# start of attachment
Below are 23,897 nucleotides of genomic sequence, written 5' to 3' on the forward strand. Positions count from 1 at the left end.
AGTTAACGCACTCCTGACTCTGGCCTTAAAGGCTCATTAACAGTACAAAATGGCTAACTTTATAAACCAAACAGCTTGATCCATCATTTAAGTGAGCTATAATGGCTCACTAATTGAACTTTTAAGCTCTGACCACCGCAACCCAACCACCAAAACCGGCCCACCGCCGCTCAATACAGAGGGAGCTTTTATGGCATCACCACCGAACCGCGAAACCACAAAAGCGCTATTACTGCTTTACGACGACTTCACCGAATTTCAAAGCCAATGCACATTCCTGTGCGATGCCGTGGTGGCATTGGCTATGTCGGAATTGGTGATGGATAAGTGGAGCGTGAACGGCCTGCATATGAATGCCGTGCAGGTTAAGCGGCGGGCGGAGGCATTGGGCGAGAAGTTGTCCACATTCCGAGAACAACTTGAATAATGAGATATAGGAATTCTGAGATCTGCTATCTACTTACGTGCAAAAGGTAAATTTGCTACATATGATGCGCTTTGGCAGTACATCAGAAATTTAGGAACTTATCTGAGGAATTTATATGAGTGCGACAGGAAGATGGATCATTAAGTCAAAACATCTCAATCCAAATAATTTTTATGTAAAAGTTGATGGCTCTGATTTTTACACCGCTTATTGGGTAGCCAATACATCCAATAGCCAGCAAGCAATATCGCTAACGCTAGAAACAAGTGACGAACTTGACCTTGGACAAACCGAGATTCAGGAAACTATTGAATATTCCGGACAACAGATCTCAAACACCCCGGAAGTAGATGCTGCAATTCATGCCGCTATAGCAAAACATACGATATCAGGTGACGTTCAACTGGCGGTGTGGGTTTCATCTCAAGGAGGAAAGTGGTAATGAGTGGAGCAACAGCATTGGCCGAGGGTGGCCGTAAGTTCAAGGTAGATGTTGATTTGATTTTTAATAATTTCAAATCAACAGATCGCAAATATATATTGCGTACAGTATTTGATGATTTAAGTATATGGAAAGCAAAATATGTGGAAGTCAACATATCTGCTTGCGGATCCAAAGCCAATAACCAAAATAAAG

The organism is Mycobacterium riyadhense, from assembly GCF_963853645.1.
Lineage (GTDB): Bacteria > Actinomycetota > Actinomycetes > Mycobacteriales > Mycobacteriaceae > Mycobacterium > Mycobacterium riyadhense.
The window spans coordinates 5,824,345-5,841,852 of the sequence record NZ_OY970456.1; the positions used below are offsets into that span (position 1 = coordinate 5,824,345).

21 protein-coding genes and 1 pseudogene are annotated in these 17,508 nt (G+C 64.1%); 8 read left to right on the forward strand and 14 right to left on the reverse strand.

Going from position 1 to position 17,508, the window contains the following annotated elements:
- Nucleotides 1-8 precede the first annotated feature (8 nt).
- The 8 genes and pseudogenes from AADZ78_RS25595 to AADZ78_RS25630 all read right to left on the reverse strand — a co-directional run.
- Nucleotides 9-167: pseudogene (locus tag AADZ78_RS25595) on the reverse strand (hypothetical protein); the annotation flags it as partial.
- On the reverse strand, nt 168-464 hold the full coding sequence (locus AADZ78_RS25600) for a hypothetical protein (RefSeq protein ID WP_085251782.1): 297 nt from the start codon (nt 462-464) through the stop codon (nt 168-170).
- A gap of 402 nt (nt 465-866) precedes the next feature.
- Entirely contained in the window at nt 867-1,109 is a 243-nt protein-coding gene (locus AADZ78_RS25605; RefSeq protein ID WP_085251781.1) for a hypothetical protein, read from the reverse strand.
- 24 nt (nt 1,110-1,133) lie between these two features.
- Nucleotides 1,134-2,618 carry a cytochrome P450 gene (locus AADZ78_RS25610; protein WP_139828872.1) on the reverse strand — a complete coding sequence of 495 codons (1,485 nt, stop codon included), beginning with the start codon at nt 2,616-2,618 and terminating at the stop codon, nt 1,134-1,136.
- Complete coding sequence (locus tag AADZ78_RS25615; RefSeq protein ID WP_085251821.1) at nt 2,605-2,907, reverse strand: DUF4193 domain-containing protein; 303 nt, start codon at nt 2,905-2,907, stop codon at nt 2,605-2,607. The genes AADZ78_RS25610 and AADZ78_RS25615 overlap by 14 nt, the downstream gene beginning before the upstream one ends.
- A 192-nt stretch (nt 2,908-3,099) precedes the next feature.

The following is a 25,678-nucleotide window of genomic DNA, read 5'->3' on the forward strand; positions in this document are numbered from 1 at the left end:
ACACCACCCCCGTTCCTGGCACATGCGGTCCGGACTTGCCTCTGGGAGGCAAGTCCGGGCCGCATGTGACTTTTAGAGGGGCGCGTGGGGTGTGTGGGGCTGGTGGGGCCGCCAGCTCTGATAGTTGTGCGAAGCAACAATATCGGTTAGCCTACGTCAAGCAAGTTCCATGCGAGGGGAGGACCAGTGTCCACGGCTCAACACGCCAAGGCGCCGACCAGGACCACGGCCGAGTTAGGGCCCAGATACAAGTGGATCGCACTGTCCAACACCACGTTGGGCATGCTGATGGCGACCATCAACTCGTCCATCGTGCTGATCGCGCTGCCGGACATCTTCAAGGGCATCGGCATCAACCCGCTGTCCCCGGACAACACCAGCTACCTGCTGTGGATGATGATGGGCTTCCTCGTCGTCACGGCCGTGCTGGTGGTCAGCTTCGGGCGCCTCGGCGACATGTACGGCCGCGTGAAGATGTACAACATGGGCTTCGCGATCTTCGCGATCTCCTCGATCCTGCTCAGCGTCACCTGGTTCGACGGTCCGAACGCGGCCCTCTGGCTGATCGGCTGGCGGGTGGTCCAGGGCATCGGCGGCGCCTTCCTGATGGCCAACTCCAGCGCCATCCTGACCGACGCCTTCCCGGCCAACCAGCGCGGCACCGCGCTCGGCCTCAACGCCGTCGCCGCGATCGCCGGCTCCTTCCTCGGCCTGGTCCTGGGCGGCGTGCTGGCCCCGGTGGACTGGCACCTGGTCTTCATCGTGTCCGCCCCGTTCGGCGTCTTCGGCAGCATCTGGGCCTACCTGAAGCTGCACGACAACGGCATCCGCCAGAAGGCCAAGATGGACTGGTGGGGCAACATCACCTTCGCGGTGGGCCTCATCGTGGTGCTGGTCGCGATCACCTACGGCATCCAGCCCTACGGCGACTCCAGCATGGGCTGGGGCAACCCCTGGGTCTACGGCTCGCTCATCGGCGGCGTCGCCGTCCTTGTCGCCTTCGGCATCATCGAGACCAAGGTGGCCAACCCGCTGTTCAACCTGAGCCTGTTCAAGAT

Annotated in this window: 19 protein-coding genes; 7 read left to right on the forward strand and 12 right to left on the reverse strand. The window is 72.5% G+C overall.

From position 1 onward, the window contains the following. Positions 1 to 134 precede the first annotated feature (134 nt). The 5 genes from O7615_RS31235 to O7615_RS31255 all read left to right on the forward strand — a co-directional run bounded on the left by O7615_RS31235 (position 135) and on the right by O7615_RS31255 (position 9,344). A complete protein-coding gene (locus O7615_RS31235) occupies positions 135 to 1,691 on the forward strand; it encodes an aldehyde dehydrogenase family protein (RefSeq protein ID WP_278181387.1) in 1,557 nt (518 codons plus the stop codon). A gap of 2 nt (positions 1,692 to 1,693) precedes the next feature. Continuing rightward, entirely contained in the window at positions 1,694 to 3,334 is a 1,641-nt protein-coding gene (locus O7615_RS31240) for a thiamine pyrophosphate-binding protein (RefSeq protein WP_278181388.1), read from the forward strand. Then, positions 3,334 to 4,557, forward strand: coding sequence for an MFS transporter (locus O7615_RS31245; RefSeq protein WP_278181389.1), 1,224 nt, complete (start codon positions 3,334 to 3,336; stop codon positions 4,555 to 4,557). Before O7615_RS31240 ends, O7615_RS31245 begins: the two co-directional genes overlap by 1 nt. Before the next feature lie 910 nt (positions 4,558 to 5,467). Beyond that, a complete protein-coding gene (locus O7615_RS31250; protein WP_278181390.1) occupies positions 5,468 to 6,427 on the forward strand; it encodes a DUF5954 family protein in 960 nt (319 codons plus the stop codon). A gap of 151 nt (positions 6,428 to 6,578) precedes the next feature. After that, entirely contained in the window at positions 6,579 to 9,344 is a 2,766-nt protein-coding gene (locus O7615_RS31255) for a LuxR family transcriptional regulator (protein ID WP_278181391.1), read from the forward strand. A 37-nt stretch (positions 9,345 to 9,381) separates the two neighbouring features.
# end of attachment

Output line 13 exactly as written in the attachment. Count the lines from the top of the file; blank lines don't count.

- Entirely contained in the window at nt 867-1,109 is a 243-nt protein-coding gene (locus AADZ78_RS25605; RefSeq protein ID WP_085251781.1) for a hypothetical protein, read from the reverse strand.